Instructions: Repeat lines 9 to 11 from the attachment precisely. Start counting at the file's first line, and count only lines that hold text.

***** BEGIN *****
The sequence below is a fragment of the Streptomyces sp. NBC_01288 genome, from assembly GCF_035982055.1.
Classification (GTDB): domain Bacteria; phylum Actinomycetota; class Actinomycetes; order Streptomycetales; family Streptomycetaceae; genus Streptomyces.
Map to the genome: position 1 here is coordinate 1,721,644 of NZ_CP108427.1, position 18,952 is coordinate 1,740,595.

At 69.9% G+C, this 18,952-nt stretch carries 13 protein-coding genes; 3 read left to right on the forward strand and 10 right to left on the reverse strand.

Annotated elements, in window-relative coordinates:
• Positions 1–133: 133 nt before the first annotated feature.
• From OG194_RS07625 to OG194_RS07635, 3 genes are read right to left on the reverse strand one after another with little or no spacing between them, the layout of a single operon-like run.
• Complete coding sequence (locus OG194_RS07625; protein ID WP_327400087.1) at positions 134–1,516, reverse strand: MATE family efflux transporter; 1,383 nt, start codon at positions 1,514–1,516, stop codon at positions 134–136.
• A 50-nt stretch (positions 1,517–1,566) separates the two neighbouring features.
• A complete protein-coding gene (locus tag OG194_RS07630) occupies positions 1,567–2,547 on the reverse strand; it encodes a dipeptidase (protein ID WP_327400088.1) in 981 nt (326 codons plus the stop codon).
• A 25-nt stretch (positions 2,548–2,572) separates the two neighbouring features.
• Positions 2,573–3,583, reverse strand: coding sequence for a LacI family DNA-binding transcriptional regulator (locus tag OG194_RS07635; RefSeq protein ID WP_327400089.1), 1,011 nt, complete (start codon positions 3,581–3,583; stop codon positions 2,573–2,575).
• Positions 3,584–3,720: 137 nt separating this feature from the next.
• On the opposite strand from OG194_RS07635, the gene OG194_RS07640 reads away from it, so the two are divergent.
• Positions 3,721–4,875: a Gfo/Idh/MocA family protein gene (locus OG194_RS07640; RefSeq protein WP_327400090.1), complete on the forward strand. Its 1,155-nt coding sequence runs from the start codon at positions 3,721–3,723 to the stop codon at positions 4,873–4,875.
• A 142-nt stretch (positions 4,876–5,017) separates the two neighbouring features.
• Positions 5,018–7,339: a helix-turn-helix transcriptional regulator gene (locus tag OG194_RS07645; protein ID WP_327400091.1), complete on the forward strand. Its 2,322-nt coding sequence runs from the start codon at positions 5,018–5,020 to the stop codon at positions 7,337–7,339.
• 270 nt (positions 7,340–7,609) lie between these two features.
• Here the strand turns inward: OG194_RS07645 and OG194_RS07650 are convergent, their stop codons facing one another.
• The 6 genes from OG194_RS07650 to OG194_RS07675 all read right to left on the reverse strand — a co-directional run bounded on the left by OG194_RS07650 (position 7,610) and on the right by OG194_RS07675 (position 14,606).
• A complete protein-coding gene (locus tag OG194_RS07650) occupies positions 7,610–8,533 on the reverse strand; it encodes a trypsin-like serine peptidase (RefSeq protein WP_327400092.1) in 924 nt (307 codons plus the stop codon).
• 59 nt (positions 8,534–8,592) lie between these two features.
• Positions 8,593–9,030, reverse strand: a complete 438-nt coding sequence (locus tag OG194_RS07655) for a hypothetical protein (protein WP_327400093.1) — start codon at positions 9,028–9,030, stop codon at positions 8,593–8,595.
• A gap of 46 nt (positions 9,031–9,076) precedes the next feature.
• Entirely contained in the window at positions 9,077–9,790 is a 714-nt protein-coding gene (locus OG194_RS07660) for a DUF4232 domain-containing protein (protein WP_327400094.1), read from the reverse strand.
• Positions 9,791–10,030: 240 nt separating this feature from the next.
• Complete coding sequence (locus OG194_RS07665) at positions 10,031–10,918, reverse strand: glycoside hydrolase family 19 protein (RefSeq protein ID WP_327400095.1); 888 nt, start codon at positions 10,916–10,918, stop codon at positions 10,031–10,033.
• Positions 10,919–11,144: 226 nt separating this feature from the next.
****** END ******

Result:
• A 50-nt stretch (positions 1,517–1,566) separates the two neighbouring features.
• A complete protein-coding gene (locus tag OG194_RS07630) occupies positions 1,567–2,547 on the reverse strand; it encodes a dipeptidase (protein ID WP_327400088.1) in 981 nt (326 codons plus the stop codon).
• A 25-nt stretch (positions 2,548–2,572) separates the two neighbouring features.